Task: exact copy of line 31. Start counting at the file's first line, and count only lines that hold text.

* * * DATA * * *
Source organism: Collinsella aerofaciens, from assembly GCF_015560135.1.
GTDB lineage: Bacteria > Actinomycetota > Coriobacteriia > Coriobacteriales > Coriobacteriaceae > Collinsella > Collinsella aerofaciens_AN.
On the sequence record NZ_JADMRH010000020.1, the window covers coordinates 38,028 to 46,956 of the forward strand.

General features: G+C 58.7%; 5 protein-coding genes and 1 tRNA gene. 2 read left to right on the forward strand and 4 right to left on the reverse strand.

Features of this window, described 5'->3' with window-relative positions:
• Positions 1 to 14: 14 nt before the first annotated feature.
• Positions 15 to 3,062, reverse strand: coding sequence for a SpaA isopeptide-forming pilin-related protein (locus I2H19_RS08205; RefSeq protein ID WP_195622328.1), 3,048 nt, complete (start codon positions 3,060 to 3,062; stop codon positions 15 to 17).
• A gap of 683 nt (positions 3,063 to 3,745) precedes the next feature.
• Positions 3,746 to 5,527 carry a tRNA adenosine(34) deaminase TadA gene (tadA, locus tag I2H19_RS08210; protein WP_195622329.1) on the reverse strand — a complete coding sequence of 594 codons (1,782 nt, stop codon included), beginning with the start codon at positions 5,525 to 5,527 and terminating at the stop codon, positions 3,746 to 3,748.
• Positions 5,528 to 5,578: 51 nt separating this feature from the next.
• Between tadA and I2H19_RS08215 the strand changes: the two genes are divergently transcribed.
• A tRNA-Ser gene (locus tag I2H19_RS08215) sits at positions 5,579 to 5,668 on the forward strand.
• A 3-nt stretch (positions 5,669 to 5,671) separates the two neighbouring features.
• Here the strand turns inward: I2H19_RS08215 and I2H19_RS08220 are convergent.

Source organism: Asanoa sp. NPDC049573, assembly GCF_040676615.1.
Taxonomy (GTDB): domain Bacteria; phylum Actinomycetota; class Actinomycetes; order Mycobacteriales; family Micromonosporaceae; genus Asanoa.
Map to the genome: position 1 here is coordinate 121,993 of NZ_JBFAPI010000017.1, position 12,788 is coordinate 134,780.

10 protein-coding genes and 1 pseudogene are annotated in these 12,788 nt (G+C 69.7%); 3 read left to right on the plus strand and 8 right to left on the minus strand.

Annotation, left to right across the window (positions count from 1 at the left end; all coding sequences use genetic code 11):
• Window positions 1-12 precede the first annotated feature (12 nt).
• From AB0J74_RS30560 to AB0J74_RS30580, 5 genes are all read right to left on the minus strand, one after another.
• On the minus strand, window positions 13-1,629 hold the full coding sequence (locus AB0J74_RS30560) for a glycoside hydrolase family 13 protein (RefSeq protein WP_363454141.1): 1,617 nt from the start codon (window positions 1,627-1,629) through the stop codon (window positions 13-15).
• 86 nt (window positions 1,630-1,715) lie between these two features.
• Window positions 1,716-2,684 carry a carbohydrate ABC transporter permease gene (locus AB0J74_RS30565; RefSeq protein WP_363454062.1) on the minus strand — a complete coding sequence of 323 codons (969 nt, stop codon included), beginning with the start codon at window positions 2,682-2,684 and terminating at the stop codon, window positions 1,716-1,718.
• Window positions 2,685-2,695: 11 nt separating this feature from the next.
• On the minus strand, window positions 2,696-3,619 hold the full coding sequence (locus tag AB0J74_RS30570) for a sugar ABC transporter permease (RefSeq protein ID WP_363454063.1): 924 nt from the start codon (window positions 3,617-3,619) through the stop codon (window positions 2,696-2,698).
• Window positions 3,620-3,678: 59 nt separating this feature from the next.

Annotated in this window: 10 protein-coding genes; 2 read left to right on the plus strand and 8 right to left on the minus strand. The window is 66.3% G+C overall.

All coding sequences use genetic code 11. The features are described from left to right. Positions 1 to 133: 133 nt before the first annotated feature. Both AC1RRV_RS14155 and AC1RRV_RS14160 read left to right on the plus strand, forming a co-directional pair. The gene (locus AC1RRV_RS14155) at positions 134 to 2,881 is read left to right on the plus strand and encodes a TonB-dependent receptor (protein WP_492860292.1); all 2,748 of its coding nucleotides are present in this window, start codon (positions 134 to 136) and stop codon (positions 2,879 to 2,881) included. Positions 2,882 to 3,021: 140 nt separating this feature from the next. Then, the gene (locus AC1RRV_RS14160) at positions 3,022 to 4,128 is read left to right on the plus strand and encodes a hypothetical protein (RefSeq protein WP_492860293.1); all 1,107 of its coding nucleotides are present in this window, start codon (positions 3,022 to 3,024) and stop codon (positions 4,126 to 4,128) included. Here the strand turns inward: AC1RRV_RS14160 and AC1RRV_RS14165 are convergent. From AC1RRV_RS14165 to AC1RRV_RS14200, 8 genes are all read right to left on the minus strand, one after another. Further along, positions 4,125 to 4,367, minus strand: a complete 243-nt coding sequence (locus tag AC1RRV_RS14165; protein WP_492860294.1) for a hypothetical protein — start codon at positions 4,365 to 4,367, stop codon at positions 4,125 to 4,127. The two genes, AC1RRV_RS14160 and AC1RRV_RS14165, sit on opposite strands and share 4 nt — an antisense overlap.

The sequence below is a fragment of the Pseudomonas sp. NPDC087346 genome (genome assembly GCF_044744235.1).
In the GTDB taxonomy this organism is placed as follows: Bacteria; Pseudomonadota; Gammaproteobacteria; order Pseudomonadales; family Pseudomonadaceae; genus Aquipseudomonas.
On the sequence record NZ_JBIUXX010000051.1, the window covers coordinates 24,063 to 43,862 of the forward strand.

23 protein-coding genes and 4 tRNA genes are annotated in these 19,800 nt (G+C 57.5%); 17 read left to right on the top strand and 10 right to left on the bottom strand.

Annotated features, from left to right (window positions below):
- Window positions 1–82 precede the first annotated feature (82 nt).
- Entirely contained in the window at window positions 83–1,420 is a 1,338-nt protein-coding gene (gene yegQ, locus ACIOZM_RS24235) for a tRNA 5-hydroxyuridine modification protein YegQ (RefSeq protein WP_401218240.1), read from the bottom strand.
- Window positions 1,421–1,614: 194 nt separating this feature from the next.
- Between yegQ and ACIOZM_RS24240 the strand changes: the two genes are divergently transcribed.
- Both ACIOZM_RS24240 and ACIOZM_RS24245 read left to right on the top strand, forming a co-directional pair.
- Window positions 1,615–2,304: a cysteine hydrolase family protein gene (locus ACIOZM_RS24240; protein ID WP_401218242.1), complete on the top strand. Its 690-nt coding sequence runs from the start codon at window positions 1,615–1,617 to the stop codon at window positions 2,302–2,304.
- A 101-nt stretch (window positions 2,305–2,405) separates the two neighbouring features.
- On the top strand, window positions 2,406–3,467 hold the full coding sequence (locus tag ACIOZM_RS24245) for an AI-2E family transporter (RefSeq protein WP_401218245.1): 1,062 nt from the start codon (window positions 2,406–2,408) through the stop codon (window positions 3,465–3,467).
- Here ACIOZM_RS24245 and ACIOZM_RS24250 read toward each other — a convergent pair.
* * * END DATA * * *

In the GTDB taxonomy this organism is placed as follows: Bacteria; Pseudomonadota; Gammaproteobacteria; order Pseudomonadales; family Pseudomonadaceae; genus Aquipseudomonas.